Dramatic Conflict Resolution
Type of Activity: Discussion, Story Creation, and Drama
Props Needed: Conflict scenarios, copies of debriefing topics for each small group, flip chart/white board, and markers
Concept: Children often find themselves in conflicts with their friends and often do not know how to resolve the conflict on their own. By allowing kids to process through different conflict resolution scenarios, it will allow them to practice conflict resolution skills.
Set Up: Best for groups of 1–30, break into small groups of 3–4 people. Provide
Process: Have the groups read aloud in their small group one of the conflict resolution stories on the following pages:
- Stolen Property
- Sibling Rivalry
- Talking Behind My Back
Each small group should read the story aloud then. For each story complete the following:
- What do you think happens next?
- Positive Ways to End this Conflict?
- Character 1 could...
- Character 2 could…
- Write the ending to the story.
Variation: Have the group reenact the story they have read and create new endings that express their ideas on resolving or avoiding the conflict. Allow the other groups to watch the skits.
Have the group write their own conflict story and come up with a positive way to resolve the conflict.
Give the groups enough time to talk through their scenarios with one another. Be prepared to offer positive suggestions to help the groups resolve the conflict in their stories.
Dakota and Tracy were best buddies. They have been best friends since the first grade and played together almost every day. They go to their school’s aftercare program every day after school.
One day after school, they were playing their personal Nintendo DS games in aftercare. After playing for 20 minutes, they decided to put their games away and go shoot some hoops. About 15 minutes later, Dakota’s mom arrived to pick him up. When Dakota went to get his backpack and coat he realized his Nintendo DS game was missing. Dakota looked around and saw another kid, Josh, Playing a Nintendo game that looked like his. Dakota went over and angrily said, “Give me back my Nintendo game!” Surprised, Josh said back, “This isn’t your Nintendo game, it’s mine!” Dakota grabbed the game out of Josh’s hand and turned to walk away.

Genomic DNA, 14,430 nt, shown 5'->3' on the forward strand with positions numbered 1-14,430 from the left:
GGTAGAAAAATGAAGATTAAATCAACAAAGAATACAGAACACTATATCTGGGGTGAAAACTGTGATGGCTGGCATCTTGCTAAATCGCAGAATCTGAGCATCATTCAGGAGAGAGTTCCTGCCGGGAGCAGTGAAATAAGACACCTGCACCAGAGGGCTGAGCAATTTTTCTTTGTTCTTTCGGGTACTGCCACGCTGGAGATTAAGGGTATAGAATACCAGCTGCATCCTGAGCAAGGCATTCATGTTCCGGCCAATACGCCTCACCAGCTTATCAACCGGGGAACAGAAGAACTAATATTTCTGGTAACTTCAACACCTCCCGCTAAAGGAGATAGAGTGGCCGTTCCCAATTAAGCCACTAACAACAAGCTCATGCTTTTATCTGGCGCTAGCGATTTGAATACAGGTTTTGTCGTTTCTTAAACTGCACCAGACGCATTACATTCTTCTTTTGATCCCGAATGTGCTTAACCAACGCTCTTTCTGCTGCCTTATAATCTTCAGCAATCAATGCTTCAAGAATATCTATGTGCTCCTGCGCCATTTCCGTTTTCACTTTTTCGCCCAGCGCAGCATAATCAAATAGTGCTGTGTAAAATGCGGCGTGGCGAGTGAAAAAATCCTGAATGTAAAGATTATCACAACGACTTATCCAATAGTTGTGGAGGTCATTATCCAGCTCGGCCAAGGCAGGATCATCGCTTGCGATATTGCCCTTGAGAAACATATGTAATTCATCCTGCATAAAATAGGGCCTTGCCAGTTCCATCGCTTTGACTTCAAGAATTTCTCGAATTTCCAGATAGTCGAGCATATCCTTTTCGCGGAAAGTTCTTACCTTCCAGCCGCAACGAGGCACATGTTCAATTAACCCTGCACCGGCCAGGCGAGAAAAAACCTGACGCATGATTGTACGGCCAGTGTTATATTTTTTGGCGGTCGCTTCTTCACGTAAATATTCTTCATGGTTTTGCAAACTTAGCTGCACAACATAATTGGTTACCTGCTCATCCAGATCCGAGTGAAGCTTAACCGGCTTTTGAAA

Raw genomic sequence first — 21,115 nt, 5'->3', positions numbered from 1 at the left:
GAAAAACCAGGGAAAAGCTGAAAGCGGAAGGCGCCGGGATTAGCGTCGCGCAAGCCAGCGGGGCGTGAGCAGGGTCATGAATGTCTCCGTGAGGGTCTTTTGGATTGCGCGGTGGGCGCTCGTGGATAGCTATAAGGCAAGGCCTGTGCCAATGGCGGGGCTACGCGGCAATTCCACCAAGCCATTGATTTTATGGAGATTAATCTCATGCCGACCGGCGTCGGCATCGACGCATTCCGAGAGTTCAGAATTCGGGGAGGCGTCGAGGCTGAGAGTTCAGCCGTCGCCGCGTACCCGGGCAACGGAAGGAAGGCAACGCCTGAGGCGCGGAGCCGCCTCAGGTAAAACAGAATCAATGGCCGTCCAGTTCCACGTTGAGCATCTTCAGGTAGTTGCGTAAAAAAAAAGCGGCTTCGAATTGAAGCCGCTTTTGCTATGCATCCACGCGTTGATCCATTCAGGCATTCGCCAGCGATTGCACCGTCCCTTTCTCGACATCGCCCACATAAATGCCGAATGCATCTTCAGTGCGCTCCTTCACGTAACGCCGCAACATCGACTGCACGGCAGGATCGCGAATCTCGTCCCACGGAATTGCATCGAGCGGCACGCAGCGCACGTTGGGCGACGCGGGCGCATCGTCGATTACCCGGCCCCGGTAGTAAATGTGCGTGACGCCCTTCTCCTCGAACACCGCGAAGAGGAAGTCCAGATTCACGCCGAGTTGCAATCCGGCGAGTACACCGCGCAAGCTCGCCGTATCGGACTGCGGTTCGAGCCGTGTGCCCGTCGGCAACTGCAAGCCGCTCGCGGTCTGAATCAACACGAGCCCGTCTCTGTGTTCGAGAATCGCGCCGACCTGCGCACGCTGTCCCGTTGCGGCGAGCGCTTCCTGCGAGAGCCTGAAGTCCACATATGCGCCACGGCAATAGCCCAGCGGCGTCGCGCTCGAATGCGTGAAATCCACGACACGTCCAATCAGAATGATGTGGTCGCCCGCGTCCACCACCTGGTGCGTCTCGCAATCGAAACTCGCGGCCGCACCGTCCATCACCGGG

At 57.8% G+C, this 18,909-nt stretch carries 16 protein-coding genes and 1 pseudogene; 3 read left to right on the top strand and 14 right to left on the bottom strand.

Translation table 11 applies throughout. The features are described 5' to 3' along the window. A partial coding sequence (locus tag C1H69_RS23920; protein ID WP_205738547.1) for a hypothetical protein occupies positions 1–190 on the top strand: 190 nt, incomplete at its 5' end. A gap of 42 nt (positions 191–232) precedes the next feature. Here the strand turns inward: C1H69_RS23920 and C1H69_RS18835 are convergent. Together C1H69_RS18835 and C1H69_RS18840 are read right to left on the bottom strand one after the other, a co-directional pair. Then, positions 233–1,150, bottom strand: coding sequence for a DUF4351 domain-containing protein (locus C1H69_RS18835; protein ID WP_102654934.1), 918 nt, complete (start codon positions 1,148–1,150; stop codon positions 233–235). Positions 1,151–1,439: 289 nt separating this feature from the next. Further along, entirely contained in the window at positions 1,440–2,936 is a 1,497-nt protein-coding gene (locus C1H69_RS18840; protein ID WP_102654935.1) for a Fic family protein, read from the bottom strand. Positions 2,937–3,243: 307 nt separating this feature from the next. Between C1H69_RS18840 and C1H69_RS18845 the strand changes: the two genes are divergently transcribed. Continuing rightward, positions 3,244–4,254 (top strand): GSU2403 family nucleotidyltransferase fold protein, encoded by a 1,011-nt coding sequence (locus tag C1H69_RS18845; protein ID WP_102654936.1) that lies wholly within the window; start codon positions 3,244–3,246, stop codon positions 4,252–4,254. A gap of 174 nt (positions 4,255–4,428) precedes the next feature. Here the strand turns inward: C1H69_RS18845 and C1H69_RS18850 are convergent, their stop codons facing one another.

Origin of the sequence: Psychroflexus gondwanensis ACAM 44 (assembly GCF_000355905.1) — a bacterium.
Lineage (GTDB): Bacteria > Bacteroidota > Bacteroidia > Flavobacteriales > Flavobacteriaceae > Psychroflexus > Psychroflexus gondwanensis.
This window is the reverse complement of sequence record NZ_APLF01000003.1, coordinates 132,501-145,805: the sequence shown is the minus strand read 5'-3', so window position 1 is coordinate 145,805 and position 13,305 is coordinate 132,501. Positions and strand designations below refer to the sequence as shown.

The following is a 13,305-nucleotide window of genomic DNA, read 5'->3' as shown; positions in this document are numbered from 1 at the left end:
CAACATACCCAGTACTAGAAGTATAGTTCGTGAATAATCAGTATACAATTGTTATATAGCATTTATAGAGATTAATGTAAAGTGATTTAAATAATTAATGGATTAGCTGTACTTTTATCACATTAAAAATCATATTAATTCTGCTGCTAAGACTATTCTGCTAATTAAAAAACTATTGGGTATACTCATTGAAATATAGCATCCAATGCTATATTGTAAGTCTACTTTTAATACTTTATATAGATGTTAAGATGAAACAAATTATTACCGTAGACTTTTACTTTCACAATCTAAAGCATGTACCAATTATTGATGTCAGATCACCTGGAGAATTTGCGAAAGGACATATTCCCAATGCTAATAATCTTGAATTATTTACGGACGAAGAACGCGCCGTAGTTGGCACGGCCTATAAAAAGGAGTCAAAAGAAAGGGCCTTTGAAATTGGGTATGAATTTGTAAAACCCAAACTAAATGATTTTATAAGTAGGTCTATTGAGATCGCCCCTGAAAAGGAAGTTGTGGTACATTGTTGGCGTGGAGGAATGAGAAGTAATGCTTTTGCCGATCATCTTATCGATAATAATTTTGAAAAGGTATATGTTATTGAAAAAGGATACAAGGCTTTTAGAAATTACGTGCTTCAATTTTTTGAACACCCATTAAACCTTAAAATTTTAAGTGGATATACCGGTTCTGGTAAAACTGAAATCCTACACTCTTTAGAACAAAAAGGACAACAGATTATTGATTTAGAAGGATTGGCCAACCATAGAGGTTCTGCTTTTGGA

Jarrod and Jake are brothers who are only one year apart in age. At home they share a room and they have two sisters as well. For the most part they get along very well, but lately they have been arguing a lot. They fight about which TV shows to watch, who has to clean their bedroom, and who gets to play with the cool Star Wars Legos that they share. Sometimes they get into shoving matched over toys.
For Jarrod’s birthday he received several new toys to play with. He was very excited to have received several of his wish list items. A few hours after he opened his presents Jake asked Jarrod if he would play with his new Pokemon cards. Jarrod said no and Jake got upset.
Talking Behind My Back
Kristie and Pam were best friends. They had known each other since the second grade. They were always together and oftentimes spent the night at each other’s homes. Pam was sick from school one day so Kristie started hanging out with a girl named Robin. Who was very popular in their school. Robin did not like Pam very well and told Kristie unkind things about Pam. A few days later when Pam returned to school she heard some other girls talking about her, spreading gossip rumors. Pam didn’t understand why Kristie was acting weird around her either.
Write Your Own Conflict Story
For more resources see: Setting the Conflict Compass
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